I love a snowflake, not only does it remind me of crisp and cold weather, the beauty of them gives us photographers a good chance to take photographs of snowflakes of all shapes and sizes – but where do you begin capturing stunning macro photos of your own? What is the best way to capture the beauty of a tiny snowflake?
Over the years, I’ve photographed snowflakes. Here are the tips you need to capture photos that look just like mine:
- Setup for the perfect snowflake
- Sharpening and focusing an entire snowflake
- Snowflake photography: the best time to take pictures
Here are some tips and tricks for achieving great results. In this tutorial, you’ll learn how to properly photograph snowflakes and what equipment you should use.
Essential Equipment for Capturing Snowflakes
It’s necessary to assemble a the right equipment to photograph snowflakes.
Lenses and cameras
I highly recommend filling the frame, as snowflakes are approximately 2 mm to 5 mm across. The magnification will need to be powerful.
It doesn’t matter what kind of camera you have as long as it has interchangeable lenses. If you want to set your lens for magnification beyond 1:1, you will need one or more of the following:
- Focusing ratio of 2:1 (or greater) for macro lenses
- Extension tubes
- Filters for close-ups
If you choose any of these, be aware that most macro lenses do not reach 2:1 magnification; check the specs before buying (otherwise, you won’t be able to fill the frame).
It’s often possible to get close to 2:1 magnification when you use the extension tube option. A hollow extension tube sits between a camera and a lens, as shown below:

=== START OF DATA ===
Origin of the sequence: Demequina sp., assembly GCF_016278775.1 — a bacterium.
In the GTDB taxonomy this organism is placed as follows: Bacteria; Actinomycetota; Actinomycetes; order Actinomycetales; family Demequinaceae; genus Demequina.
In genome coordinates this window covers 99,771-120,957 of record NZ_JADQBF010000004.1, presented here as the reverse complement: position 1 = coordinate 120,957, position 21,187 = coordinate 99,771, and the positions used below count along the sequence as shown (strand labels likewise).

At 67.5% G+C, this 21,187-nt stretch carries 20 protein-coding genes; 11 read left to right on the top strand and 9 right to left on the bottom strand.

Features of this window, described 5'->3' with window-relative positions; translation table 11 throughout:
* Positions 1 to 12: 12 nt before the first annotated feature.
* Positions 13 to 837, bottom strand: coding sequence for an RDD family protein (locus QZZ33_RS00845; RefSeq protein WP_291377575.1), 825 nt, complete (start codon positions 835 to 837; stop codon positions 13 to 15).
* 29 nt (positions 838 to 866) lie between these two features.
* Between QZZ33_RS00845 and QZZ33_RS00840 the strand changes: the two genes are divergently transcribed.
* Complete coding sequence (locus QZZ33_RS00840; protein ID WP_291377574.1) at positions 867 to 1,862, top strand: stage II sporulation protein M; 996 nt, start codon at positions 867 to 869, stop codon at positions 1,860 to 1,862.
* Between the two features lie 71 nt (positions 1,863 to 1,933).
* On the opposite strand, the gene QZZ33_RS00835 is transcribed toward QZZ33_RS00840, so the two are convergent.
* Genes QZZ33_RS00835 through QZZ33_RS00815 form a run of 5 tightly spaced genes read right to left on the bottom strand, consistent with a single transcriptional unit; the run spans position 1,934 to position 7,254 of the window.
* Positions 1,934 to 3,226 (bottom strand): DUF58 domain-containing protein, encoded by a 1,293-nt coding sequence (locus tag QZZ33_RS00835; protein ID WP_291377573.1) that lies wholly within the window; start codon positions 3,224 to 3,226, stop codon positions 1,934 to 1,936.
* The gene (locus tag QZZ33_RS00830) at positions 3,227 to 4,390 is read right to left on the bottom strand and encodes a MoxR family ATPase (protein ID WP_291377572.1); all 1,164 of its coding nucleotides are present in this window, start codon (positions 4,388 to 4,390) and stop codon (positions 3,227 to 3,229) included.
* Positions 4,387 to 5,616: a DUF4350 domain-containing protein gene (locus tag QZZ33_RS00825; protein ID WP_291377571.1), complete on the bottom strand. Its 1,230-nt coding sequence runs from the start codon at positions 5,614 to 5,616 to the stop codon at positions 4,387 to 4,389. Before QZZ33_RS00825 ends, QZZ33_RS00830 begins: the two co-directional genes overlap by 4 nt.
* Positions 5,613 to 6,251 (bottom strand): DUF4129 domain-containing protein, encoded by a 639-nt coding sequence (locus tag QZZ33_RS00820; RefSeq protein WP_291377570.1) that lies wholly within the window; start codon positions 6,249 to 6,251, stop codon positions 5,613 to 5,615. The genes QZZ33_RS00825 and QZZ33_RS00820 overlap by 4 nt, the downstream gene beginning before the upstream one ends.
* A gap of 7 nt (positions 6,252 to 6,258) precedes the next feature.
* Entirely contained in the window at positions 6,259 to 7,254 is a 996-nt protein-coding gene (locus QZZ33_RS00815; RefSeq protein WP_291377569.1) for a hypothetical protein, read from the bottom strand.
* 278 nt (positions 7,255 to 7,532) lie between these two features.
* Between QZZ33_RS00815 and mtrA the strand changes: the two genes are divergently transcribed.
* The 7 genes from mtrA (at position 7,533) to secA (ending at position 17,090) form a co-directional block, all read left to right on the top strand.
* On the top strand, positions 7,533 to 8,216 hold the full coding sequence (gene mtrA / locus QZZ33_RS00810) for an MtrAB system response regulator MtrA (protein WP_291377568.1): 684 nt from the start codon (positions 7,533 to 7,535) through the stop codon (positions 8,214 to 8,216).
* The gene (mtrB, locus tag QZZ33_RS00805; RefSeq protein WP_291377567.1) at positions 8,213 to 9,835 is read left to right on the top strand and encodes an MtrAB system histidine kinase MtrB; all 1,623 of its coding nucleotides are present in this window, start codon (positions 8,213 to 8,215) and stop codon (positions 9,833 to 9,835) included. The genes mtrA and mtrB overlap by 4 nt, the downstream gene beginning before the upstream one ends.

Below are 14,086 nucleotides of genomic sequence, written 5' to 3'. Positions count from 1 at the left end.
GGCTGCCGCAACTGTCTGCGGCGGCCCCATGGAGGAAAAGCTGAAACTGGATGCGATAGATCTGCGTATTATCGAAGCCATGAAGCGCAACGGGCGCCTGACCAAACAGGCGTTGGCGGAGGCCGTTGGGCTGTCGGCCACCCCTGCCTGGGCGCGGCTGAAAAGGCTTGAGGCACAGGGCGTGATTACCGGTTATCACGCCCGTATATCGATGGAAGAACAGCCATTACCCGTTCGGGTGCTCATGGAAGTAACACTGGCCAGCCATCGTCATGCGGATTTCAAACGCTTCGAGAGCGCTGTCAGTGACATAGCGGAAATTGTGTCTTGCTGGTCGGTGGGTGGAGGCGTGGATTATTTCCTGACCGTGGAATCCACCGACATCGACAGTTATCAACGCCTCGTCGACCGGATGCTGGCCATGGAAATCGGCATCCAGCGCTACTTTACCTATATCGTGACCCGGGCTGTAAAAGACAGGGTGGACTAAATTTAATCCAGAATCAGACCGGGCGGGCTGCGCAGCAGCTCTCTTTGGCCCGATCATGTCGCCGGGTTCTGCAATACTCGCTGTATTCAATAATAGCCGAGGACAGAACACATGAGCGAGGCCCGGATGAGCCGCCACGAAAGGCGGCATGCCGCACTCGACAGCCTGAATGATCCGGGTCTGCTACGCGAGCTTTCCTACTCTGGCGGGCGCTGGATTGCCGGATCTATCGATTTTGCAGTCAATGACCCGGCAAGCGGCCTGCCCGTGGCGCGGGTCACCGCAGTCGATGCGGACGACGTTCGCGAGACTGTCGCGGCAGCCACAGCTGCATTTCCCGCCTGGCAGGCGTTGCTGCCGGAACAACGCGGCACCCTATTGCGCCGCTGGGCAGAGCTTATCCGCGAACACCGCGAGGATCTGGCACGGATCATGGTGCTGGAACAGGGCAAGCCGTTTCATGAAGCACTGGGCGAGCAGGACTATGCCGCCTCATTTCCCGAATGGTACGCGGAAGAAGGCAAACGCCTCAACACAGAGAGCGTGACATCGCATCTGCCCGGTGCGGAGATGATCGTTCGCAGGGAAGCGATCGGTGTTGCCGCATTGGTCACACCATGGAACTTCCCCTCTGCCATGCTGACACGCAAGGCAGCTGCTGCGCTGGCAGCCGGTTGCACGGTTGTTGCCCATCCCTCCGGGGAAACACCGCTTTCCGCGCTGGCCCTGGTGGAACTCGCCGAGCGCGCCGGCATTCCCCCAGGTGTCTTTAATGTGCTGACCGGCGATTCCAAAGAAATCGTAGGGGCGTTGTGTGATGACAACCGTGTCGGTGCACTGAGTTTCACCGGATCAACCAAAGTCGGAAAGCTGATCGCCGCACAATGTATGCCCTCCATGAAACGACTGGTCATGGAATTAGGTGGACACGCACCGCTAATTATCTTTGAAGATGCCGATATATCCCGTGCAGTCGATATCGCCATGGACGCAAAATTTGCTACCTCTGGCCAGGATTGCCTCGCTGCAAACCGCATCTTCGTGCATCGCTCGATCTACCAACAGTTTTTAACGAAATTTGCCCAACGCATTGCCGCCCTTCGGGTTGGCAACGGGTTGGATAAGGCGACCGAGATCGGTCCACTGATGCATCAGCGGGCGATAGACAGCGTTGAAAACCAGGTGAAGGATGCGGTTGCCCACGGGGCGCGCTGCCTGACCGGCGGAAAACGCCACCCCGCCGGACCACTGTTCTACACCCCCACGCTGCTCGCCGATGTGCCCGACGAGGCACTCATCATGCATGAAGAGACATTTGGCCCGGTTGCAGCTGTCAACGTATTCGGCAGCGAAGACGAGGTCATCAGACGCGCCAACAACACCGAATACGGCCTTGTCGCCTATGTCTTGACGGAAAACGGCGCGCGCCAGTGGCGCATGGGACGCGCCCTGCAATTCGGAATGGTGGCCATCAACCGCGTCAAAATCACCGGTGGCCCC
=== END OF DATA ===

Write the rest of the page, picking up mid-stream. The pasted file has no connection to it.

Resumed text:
It’s a good idea to invest in close-up filters, which work like reading glasses for your camera. If you stack multiple filters together, the effect will be enhanced. The edges of the frame will get distorted by close-up filters, unlike extension tubes, but they are cheap, and you will probably crop out the edges anyhow when photographing snowflakes.
You’ll do your snowflake photography with manual focus, so you won’t have a problem with close-up filters interfering with autofocus capabilities.
Snowflakes may seem difficult to light, but using a ring flash is actually pretty simple. As ring flashes mount directly to your lens, they don’t cast shadows on your subject, and they can be used to illuminate snowflakes artistically.
In most ring flashes (such as the Canon MR-14EX I use), you can make one bank of light brighter than the other. Using half the flash, I light each snowflake after dimming one bank. It is crucial to note that the angle of the camera makes a big difference, and getting the right angle can make a huge difference.
Below, I have compared two photos of snowflakes. Can you tell the difference? There was only a few degrees difference in the camera angle, but one snowflake looks milky and the other looks transparent.
Several experiments are needed to find the right angle, and I sometimes nudge the snowflakes with a paintbrush. As much as possible, I avoid manipulating the snow crystals since they often shatter.
Depending on the background, you can photograph snowflakes in many different ways.
However, every single photo I have taken of snowflakes – including the one in this article – has a snowflake on it! The same black mittens are used for both. My setup would not be complete without it, for a number of reasons.